When you think of romantic decor, you may think of dizzying displays of floral prints, miles of lace and potpourri so overpowering it sends you screaming -- or sneezing -- out the door.
But on this day before Valentine's Day, let us remind you that a romantic look in your home is not limited to feminine frills and girly garnishes.
Sure, there are elements that appear frequently. Four-poster beds; soft fabrics (chenille, velvet, silk, matelasse and chintz are some favorites); needlepoint pillows; antiques; tufting; tassels; flowers on the nightstand, those sorts of things.
But whether you're a hopeless romantic at heart or simply find pleasure in sipping tea from a pretty porcelain cup, there's more to it.
"I think of things that make you cozy and comfortable -- like throw blankets, lush fabrics and lighting. Lighting is something a lot of people don't think about," says local interior decorator Susan Cherry Redino, who runs Cherry Tree Design.
A romantic home appeals to the senses. It's a retreat you enjoy coming home to. It's more about emotions, less about trends. It's furnished and accessorized with things you -- and the other people who live there -- truly love and are comforted by.
This is especially true when you are decorating for someone besides yourself.
You want to "create a space that reflects both you and your paramour," says Jacqueline M. deMontravel, editor of Romantic Homes magazine, via e-mail.
"The first impulse is that candles, an abundance of textures such as pillows and lots of feminine details create a romantic environment. While pretty and comfortable, a room has to be comfortable for those inhabiting it," she says.
The key: You need to involve your partner in the decorating.
"For instance if he has a passion for books, stack his best sellers throughout the room, perhaps add a vase on top with your preferred flower. This combination of two loves brings a couple together, and then the romance will take off," deMontravel says.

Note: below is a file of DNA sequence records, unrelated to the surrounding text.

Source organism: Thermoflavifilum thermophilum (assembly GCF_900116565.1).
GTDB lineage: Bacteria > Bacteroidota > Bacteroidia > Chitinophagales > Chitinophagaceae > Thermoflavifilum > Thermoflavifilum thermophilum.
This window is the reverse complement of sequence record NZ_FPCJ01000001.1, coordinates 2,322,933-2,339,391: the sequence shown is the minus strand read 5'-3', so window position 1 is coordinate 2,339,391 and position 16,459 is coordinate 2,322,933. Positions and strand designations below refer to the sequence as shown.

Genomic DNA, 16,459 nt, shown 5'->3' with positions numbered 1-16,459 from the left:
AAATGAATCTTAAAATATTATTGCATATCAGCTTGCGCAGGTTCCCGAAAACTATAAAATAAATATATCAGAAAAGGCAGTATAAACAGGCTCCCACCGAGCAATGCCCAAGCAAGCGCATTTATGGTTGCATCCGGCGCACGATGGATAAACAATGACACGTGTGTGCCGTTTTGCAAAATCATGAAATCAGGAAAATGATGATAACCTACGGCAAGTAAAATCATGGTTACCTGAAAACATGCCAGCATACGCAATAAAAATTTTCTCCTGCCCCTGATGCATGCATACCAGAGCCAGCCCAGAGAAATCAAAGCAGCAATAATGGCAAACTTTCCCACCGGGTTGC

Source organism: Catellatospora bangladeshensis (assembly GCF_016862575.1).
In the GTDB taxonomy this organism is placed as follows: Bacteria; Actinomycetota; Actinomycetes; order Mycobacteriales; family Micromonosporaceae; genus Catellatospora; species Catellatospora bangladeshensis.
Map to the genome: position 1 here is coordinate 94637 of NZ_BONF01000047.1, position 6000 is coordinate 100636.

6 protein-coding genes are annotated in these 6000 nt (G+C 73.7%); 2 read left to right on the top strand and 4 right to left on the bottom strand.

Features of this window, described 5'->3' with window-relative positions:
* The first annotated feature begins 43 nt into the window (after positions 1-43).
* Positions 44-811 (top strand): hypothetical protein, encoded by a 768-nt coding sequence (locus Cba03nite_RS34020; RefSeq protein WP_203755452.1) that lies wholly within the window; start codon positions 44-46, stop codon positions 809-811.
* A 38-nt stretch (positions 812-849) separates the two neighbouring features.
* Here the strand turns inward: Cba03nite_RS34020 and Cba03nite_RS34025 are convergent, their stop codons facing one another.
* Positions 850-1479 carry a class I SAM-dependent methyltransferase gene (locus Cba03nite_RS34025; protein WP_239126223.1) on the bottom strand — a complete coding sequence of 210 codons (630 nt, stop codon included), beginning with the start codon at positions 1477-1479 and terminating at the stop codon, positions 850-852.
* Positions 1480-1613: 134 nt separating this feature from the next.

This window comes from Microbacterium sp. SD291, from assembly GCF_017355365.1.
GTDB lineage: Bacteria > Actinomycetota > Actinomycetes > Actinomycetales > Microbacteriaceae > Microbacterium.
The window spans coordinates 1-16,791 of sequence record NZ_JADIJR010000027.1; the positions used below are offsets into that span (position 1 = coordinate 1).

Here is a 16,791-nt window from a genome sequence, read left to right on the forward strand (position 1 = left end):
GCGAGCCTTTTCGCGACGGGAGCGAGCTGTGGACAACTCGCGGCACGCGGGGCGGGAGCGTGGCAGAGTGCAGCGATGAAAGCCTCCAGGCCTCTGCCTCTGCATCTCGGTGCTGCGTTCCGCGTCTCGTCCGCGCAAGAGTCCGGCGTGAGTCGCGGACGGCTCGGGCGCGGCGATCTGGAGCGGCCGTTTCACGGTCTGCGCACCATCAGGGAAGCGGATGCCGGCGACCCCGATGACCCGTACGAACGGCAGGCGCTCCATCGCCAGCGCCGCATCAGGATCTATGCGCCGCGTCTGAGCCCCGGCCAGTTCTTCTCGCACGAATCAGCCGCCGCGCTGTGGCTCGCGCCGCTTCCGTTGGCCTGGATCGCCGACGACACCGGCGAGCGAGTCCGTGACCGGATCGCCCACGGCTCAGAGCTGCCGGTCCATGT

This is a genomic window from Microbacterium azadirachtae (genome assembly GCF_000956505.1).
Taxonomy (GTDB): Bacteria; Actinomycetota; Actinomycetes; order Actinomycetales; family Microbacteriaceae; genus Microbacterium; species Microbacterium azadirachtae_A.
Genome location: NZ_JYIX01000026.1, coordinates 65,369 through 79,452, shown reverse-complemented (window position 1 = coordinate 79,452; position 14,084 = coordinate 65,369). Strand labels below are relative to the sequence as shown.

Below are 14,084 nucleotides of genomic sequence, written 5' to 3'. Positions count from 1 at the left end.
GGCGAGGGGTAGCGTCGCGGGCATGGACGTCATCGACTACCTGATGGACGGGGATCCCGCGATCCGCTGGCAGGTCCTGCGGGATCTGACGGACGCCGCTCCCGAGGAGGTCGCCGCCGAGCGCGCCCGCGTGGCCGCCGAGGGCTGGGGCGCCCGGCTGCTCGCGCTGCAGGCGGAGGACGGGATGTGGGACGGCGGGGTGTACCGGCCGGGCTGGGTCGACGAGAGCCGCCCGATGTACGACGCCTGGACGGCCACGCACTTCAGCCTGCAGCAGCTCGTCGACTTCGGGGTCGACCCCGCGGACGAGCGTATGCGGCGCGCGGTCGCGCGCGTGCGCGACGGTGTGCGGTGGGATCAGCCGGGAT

Romantic decor also has been pared down to reflect today's tastes and lifestyles.
Barbara Timlin, who lives in a 19th-century home in Allentown, describes the look of her master bedroom as romantic -- with its antique washstand night tables, Oriental carpet and four-poster bed.
But the bed has a modern feel to it.
"The bed has an elegant look but it's very simple -- with plain finials at the top. My parents had a big, ornate antique four-poster bed. It was very dark. Ours is more scaled down," she said.
Want to add a little romance to your home decor without going overboard -- and not just for Valentine's Day?
Here are a few ideas:
* Don't save your good china, table cloths and candles for special occasions only. Use them often.
* Display dishes, pottery or other things you love so you see them everyday.
* Group together family photos -- old and new -- in pretty frames on a skirted table.
* Hang a crystal chandelier in a bathroom, bedroom or over a kitchen island. Buy new or scour antique shops, estate sales, secondhand stores (it may have to be rewired or repaired.)
* Add a splash of floral -- on a chair, ottoman, pillow, serving tray.
* Upgrade the items you use everyday. Use cloth napkins instead of paper. A beautiful pen instead of whatever you find in the junk drawer.
* Hang a pretty wreath on a door, above a bed, in a guest bathroom. It doesn't have to be heart-shaped -- but it can be!
* Place big flowers with short stems in low vases on nightstands or next to the sink.
* Use beautiful soaps.
* Add romance to your garden -- and begin planning what you might do now. Think arbors, big hanging baskets, window boxes, porch swings, wicker furniture.
* Add some pink or red to your decor (see accompanying story for ideas).
* Put lights on dimmers.
* Fill the air with music you love -- one of the elements that lifestyle writer Lucia van der Post calls an essential, along with a few others.
Her words: "I've often thought that the things that really matter in a house (apart from it being filled with people one loves -- the one true necessity) are books, flowers, music, food and wine, none of which have to be expensive," she writes.
Talk about romantic.